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I'm going through the RubyMonk exercises on hashes The exercise is to change the prices of the restaurant_menu by 10%. My solution was incorrect. I iterated over each tuple and changed just the price value.

restaurant_menu = { "Ramen" => 3, "Dal Makhani" => 4, "Coffee" => 2 }
restaurant_menu.each do |item, price|
  price = price * 1.1

The correct solution is here. restaurant_menu = { "Ramen" => 3, "Dal Makhani" => 4, "Coffee" => 2 } restaurant_menu.each do |item, price| restaurant_menu[item] = price + (price * 0.1) end

I don't understand why the extra call to the hash is necessary if I'm already iterating over the price values.

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I don't know much ruby, but I expect that in your original code you were simply updating the local (stack) variable 'price', and not the value that is stored in the hash table. –  Alex Aug 20 '13 at 19:04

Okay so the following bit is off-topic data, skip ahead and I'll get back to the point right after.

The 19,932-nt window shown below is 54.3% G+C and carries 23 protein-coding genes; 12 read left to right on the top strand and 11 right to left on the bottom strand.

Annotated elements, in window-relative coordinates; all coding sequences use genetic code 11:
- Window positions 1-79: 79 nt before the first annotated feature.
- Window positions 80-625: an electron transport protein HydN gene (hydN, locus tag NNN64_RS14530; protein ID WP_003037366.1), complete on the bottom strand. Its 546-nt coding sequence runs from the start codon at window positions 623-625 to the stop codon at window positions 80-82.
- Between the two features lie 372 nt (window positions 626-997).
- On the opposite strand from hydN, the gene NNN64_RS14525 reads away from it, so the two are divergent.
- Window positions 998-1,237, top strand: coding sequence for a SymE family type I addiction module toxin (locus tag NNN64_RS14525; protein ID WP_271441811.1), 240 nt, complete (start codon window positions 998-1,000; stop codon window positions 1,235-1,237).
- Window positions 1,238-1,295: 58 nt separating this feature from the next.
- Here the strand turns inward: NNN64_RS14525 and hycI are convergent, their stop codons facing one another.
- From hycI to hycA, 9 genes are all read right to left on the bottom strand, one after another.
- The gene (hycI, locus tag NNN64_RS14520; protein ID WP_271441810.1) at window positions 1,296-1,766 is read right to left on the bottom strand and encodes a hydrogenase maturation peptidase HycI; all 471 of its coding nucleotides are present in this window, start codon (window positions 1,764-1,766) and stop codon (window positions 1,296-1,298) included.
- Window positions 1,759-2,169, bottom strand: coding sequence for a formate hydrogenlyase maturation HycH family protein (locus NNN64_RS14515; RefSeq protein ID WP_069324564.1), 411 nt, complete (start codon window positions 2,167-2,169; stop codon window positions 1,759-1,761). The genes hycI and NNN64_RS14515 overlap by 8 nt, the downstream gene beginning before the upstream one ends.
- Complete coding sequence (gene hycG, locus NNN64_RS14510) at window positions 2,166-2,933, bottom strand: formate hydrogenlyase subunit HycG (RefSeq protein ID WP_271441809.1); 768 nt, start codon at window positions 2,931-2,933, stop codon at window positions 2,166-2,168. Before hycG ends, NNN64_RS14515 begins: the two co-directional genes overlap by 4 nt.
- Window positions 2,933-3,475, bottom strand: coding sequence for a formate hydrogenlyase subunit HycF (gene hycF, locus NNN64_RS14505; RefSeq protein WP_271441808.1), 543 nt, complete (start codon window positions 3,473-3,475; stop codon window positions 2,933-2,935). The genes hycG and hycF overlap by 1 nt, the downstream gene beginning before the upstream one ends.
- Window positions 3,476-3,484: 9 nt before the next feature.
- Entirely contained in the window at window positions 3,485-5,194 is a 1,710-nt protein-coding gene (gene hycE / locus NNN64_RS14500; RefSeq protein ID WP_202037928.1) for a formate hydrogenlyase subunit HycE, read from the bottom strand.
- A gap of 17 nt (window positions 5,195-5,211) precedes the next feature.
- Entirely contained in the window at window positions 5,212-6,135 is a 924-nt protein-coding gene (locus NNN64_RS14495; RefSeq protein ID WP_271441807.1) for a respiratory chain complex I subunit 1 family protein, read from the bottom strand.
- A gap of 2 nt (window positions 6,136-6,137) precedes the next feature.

Alex. You mean there's a local variable for price independent of the one in the hash-table? –  jingyang81 Aug 24 '13 at 2:35
Yes, that is what I mean, a variable on the stack that gets assigned the value pulled out of the hash table during each iteration. i.e. not the same memory location (reference, pointer, pick your preferred terminology) as the 'price' field in the hash table. –  Alex Aug 24 '13 at 2:52

1 Answer 1

up vote 0 down vote accepted

You're not updating the original hash. To update the original hash you should do this:

restaurant_menu.each do |key, value|
  restaurant_menu[key] = value * 1.1

I renamed to item, price to key, value to make clear what is going on here. I hope this makes sense. If not, please leave a comment.

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